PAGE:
On January 13, 2006, Ferraiolo met with the Plaintiff, the Plaintiffs union representative, and Hylwa to discuss his MySpace activities. At this meeting, the Plaintiff had the opportunity to explain his MySpace profiles. On March 30, 2006, Hylwa sent a letter to the Plaintiff explaining that he had exercised poor judgment as a teacher. That same day, Druzolowski sent a letter to the Plaintiff informing him that the DOE would not renew his contract for the 2006-2007 school year. The Plaintiff then requested a hearing. Thus, on April 26, 2006, the Plaintiff and his attorney met with Hughes and Ferraiolo. The Plaintiff and his attorney were allowed to present evidence at this hearing. Despite the Plaintiffs efforts, Hughes ultimately agreed with Druzolowski's decision not to renew the Plaintiffs contract. The Plaintiff received his pay and benefits until the end of the summer of 2006, when his contract with the DOE for the 2005-2006 school year expired.


The Plaintiff has brought this action against the Defendants in their individual and official capacities pursuant to 42 U.S.C. § 1983, alleging that they violated his Fourteenth Amendment rights to procedural due process, substantive due process, and equal protection. The Plaintiff also alleges that the Defendants violated his First Amendment rights to freedom of speech and freedom of association. Title 42, Section 1983 provides:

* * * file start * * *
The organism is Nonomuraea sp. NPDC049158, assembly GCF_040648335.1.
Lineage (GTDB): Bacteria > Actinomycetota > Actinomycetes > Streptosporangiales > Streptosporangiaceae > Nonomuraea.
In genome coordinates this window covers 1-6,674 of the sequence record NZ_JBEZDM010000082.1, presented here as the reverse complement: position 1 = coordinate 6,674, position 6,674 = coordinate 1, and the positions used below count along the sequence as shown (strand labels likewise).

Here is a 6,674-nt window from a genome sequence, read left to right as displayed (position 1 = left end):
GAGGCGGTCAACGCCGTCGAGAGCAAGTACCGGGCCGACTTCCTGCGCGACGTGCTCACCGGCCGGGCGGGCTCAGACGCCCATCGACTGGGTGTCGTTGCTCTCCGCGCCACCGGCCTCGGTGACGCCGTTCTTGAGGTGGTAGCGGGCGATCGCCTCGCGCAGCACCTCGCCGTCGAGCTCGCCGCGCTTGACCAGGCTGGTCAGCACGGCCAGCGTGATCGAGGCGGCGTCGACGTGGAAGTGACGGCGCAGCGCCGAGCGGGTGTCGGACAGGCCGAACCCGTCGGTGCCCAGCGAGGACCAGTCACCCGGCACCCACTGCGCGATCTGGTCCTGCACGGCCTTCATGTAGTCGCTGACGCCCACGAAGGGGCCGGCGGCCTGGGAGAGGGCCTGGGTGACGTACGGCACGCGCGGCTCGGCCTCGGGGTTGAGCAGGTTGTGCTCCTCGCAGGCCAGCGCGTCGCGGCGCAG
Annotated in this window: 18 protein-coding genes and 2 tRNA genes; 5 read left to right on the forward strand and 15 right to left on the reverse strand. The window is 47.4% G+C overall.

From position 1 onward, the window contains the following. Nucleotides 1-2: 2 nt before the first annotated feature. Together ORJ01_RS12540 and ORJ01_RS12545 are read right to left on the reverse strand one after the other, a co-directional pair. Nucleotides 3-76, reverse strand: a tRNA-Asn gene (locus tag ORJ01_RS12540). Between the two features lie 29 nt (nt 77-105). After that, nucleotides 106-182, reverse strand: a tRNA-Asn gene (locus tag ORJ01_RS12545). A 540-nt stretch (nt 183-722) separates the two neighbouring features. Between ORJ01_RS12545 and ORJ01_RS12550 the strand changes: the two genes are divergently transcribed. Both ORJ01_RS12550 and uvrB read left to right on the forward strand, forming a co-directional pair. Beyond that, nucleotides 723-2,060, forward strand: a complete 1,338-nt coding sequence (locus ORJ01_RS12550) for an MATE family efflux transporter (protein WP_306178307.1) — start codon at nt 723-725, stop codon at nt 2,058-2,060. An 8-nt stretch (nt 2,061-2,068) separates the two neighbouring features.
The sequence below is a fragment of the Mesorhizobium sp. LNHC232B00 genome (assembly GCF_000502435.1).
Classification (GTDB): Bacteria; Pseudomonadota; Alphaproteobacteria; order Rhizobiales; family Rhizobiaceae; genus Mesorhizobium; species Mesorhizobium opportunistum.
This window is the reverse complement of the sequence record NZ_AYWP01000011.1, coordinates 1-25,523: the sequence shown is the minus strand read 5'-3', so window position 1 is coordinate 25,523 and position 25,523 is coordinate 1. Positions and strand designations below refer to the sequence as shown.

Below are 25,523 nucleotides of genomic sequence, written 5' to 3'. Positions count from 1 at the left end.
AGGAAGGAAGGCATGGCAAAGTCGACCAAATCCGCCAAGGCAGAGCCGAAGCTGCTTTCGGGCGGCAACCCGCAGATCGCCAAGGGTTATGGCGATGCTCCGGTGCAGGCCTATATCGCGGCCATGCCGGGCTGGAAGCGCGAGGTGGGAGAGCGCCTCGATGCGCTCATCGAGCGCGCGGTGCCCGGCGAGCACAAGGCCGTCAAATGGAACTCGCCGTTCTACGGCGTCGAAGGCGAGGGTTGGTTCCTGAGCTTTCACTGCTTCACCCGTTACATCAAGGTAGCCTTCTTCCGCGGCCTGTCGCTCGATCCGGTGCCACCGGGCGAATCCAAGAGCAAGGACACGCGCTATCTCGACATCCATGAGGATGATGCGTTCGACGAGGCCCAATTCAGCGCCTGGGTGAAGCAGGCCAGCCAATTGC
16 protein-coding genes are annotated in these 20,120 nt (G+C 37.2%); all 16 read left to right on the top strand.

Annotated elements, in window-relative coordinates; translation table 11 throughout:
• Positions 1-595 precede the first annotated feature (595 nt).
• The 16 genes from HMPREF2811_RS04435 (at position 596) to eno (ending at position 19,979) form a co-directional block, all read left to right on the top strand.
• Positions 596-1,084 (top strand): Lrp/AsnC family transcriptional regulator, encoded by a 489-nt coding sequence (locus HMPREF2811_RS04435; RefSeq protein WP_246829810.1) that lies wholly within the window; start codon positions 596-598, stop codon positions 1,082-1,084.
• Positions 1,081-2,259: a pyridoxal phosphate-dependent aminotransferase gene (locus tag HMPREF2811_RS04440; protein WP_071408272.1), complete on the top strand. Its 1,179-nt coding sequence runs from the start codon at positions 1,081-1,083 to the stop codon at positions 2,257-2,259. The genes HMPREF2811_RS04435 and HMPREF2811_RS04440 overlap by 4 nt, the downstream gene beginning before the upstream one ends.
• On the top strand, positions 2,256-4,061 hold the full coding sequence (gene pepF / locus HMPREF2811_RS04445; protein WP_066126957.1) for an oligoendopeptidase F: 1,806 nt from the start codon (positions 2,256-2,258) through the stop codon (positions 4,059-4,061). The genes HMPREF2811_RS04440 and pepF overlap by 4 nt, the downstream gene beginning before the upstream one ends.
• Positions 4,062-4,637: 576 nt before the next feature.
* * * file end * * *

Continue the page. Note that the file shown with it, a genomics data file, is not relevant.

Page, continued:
Every person who, under color of any statute, ordinance, regulation, custom, or usage, of any State ... subjects, or causes to be subjected, any citizen of the United States or other person within the jurisdiction thereof to the deprivation of any rights, privileges, or immunities secured by the Constitution and laws, shall be liable to the party injured in an action at law, suit in equity, or other proper proceeding for redress ...."

42 U.S.C. § 1983. "[Section] 1983 `is not itself a source of substantive rights,' but merely provides `a method for vindicating federal rights elsewhere conferred.'" Graham v. Connor, 490 U.S. 386, 393-94, 109 S.Ct. 1865, 104 L.Ed.2d 443 (1989) (citing Baker v. McCollan, 443 U.S. 137, 144, n. 3, 99 S.Ct. 2689, 61 L.Ed.2d 433 (1979)). "To prevail on a § 1983 claim, a plaintiff must establish that a person acting under color of state law deprived him of a federal right." Thomas v. Roach, 165 F.3d 137, 142 (2d Cir.1999).

The Defendants argue that all of the Plaintiffs claims fail as a matter of law. The court shall analyze the parties' arguments seriatim.1


A motion for summary judgment may be granted, "if the pleadings, depositions, answers to interrogatories, and admissions on file, together with the affidavits, if any, show that there is no genuine issue of fact and that the moving party is entitled to judgment as a matter of law." Fed. R.Civ.P. 56.

Summary judgment is appropriate if, after discovery, the nonmoving party "has failed to make a sufficient showing on an...